A town giving financial assistance to a company to help build an amusement park isn't a bad idea. It generates all kinds of things...tourist dollars, jobs, tax revenue, exposure, so it's worth the money. The problem arrives when tourism becomes a crutch on which any certain city stands upon (cough Orlando cough). It's not a very steady one. Still, as long as the company is competent, it's a good idea to help.
From Legoland's perspective, Kansas City is nowhere near Souther California in terms of population and I have to wonder if the new park can draw anywhere near the same attendance in such a small market. This is especially true because there is so little else going on in KC that would help the park draw tourists to the area. It seems to me that if they could have located near another family oriented park like Dollywood, it would have been a much stronger choice. Those two parks seem like they would draw similar crowds and could really help feed each other.
Hopefully all involved have done their homework and already thought through all of these issues and the park will be a success. I certainly with them luck with it.
If Legoland wants to be in the U.S. Midwest, I'd think that Chicago would make a far more lucrtive choice, with a much larger local population and a major airport.
If Legoland wants slightly better weather and less competition, Indianapolis has been trying to land a theme park for the White River State Park downtown for nearly 20 years. With plenty of hotels and a couple other family friedly attractions in the same area (the zoo and the NCAA hall of fame), Legoland would fit in well in downtown Indy.
In either case, the new Legoland would be located within a 2-4 hour drive of many other major metro areas. In Kansas City, there's St. Louis down the road and... well, nothing. It's the western outpost of the Midwest.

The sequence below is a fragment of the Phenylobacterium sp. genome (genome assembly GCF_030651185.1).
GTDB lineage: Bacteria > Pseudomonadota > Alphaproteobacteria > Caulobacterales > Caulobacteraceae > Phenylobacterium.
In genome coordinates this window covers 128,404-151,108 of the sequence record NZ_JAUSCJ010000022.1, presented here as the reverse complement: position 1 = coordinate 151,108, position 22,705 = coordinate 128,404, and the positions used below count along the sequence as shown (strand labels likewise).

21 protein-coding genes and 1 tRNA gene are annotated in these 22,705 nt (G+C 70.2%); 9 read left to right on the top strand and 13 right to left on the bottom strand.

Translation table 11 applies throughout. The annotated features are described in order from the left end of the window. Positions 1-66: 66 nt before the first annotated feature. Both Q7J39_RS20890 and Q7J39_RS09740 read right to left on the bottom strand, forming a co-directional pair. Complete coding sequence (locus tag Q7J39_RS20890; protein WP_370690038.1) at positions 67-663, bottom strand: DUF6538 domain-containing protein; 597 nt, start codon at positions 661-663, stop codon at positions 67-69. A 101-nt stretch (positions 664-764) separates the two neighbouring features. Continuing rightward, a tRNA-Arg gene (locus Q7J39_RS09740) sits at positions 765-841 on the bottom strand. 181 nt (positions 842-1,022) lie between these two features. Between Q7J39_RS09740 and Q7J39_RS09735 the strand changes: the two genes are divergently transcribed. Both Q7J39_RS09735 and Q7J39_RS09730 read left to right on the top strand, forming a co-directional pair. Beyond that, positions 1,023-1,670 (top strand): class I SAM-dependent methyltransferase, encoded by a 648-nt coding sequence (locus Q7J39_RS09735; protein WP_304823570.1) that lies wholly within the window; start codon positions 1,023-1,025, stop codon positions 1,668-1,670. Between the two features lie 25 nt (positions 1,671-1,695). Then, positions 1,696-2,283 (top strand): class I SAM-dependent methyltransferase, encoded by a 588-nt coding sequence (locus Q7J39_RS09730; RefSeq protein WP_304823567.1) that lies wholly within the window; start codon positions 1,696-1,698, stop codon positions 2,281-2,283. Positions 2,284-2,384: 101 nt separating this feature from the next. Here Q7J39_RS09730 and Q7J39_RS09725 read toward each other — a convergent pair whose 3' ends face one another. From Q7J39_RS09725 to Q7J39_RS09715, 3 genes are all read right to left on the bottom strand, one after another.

Looking within the park, Legoland's attractions are built for individual kids' play, not for putting through 2,000 guests per hour. So perhaps Legoland wants their parks to be a little incovenient to visit. That helps keep the guest count reasonable while ensuring that the families who come really want to be there, as opposed to people who dropped in only because they were in the area and it seemed like the tourist thing to do.
A Legoland in Universal Orlando would draw five million guests a year; I don't think that a Legoland's yet been designed that could handle that.
The site selected in K.C. seems to be a ritzy exurb -- the sort of place with wealthy parents who'd shell out the bucks for Legoland visits. And the sort of place that wealthy exurbanites from other areas would find comfortable. But there would not be an existing base of tourists in the area that would overwhelm Legoland's capacity.
Avg. daily high temperatures for Kansas City, MO (1971-2000):Jan 35.7 Feb 42.4 Mar 53.9 Apr 64.6 May 74.3 Jun 83.3 Jul 88.7 Aug 86.8 Sep 78.6 Oct 67.0 Nov 51.6 Dec 39.4
Avg. daily low temperatures:Jan 17.9 Feb 23.5 Mar 33.3 Apr 43.5 May 54.0 Jun 63.1 Jul 68.4 Aug 66.3 Sep 57.1 Oct 45.8 Nov 33.3 Dec 22.3
To me, that says you could operate the park from late April to Halloween. Which would be a pretty typical seasonal operational calendar. Given the curtailed calendar and the location, I'd guess the park would really have to hustle to do one million visitors a year. About 750K would be more likely.